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ERIC Number: ED158395
Record Type: RIE
Publication Date: 1978
Pages: 26
Abstractor: N/A
Reference Count: N/A
Ability Grouping in America: The Present Perspective.
Hess, Fritz; And Others
Ability is difficult to define, and students placed in homogeneous groups based on ability in one area may not be of similar abilities in other areas. While research has not clearly shown homogeneous grouping to be beneficial, its potential for harm is revealed in several studies. Such grouping can cause students to lose motivation for a variety of reasons at all ability levels; stratification of students by socioeconomic class is encouraged; the positive effects high achievers can have on low achievers are eliminated; and students with discipline problems tend to be grouped together. The concept of ability grouping in America is financially, legally, and philosophically questionable as well. Alternatives to across-the-board ability grouping include grouping for ability in specific subject areas, encouraging such individualized programs as peer-tutoring, and the enrollment of advanced high school students in college classes. The distinction between these techniques and the ability grouping methods that have developed since the late 1950s is that these alternatives are varied, voluntary, and supplementary to the proven traditional system of heterogeneous grouping. (Author/PGD)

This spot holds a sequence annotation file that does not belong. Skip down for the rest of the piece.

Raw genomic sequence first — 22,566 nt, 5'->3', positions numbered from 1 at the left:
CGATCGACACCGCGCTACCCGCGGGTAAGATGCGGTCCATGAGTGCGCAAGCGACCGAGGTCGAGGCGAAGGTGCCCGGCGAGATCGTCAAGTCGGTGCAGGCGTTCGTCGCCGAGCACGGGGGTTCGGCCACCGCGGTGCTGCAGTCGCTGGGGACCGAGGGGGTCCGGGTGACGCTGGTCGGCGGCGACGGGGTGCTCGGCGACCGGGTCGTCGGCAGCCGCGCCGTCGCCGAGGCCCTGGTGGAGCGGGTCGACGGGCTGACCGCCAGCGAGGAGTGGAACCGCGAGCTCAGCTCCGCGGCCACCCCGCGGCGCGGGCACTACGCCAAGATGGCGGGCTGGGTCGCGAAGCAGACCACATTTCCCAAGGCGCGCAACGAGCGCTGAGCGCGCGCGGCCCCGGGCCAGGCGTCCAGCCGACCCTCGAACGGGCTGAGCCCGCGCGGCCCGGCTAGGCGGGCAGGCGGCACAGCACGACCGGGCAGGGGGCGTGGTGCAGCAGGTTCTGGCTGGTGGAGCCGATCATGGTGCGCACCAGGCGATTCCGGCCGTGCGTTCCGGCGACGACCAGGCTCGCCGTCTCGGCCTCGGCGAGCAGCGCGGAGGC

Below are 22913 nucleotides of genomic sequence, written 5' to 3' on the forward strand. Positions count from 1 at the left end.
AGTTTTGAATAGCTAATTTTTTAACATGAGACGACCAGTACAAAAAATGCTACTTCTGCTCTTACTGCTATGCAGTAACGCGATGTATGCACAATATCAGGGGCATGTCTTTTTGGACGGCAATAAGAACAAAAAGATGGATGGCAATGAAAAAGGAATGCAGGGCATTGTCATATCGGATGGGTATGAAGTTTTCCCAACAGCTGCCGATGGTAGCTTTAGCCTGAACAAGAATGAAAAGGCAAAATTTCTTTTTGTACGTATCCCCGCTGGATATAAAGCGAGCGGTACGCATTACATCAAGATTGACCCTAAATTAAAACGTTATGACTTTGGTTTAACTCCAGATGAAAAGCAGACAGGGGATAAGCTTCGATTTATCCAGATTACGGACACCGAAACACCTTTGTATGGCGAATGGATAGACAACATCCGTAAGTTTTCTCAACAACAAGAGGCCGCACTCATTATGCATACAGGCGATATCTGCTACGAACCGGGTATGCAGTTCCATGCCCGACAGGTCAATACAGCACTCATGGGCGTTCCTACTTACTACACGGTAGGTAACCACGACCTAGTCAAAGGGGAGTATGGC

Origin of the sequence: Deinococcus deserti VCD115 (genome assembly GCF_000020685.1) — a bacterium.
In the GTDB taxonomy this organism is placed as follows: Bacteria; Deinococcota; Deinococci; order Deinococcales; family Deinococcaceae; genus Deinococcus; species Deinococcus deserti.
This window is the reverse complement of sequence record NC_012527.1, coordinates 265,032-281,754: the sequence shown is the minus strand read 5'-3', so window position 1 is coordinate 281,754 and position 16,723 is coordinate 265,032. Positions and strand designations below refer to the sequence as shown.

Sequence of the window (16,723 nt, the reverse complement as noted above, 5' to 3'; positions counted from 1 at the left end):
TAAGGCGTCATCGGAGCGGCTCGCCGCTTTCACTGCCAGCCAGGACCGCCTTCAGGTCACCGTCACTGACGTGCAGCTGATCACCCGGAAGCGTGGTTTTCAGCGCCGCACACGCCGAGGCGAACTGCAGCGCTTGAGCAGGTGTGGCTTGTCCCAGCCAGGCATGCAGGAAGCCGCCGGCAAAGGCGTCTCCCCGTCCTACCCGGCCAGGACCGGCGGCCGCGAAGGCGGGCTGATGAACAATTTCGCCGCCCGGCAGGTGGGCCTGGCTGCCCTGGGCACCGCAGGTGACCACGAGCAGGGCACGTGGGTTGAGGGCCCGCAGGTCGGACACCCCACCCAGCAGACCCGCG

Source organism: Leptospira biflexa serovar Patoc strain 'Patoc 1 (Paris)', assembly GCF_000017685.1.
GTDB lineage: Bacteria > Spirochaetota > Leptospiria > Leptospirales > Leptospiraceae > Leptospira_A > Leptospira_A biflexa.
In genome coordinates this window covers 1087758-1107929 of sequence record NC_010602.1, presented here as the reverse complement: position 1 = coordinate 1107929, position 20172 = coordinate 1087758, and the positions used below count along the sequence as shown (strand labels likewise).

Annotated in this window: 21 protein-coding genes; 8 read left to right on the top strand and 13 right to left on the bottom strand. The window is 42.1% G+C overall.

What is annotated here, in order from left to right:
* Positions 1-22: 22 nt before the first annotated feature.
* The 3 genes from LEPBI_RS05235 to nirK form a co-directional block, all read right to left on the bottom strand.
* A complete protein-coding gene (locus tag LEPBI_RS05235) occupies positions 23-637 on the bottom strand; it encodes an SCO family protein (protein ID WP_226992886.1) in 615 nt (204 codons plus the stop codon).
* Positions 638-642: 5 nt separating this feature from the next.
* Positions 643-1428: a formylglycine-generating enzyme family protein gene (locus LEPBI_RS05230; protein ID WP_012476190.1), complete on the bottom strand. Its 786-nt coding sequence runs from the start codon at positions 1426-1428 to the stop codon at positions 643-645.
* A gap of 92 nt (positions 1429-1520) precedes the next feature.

Not available separately--see EA 010 800
Publication Type: Reports - Research
Education Level: N/A
Audience: N/A
Language: English
Sponsor: N/A
Authoring Institution: N/A
Note: Chapter 4 of "Issues in Education: A Documented Look at Seven Current Topics" (EA 010 800); For related documents, see EA 010 800-807